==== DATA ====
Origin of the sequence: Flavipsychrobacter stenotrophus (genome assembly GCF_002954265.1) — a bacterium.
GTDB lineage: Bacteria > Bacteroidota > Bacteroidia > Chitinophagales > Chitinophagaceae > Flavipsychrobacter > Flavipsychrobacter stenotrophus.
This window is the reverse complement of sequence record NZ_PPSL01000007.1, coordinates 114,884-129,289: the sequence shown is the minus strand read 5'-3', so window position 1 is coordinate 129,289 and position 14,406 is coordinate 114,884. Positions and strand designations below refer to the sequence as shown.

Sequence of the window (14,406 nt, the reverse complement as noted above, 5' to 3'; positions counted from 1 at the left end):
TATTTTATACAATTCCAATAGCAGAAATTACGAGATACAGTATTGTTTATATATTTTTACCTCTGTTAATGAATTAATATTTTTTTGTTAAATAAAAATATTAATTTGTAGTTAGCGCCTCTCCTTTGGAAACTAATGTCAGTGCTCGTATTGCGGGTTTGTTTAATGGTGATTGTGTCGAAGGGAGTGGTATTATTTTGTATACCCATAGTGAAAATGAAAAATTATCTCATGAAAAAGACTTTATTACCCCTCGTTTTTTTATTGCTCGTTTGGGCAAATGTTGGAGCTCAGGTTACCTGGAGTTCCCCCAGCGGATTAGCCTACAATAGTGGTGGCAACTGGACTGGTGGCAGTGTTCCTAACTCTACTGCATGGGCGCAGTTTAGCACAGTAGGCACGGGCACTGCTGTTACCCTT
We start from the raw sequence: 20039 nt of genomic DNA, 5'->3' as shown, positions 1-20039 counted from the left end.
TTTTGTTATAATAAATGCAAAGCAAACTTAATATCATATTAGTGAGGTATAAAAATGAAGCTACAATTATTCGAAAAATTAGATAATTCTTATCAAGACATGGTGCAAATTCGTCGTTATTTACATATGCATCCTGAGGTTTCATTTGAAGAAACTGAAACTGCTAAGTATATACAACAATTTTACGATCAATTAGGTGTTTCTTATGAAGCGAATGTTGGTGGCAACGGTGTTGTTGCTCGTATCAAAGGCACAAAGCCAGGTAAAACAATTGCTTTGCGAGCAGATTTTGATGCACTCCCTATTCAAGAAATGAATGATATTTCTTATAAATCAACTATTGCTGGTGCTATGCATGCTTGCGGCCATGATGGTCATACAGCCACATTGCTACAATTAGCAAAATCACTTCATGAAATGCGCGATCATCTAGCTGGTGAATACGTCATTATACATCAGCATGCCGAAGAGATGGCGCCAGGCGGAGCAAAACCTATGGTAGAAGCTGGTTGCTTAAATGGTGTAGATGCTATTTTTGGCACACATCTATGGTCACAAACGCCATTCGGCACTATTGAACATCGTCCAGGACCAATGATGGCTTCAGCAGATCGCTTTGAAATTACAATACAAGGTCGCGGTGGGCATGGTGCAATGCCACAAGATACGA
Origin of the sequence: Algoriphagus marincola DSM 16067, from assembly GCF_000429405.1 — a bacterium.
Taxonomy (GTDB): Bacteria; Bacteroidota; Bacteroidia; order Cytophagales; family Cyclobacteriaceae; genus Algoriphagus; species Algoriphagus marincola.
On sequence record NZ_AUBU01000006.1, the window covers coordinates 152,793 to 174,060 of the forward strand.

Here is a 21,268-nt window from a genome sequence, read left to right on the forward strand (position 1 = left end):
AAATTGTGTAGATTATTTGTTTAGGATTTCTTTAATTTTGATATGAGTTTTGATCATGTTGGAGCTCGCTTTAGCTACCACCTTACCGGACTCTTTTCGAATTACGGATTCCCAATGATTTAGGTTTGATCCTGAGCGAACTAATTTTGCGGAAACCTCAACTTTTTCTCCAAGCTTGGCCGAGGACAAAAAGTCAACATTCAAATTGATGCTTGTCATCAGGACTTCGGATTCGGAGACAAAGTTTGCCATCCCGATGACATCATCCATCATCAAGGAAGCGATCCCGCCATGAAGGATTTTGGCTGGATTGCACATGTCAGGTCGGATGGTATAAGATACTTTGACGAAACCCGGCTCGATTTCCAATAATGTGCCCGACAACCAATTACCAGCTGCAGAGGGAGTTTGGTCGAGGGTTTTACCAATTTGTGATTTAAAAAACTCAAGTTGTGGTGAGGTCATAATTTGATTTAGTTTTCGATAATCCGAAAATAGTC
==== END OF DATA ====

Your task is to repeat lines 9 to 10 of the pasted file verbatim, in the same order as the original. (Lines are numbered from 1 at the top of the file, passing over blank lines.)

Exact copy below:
Taxonomy (GTDB): Bacteria; Bacteroidota; Bacteroidia; order Cytophagales; family Cyclobacteriaceae; genus Algoriphagus; species Algoriphagus marincola.
On sequence record NZ_AUBU01000006.1, the window covers coordinates 152,793 to 174,060 of the forward strand.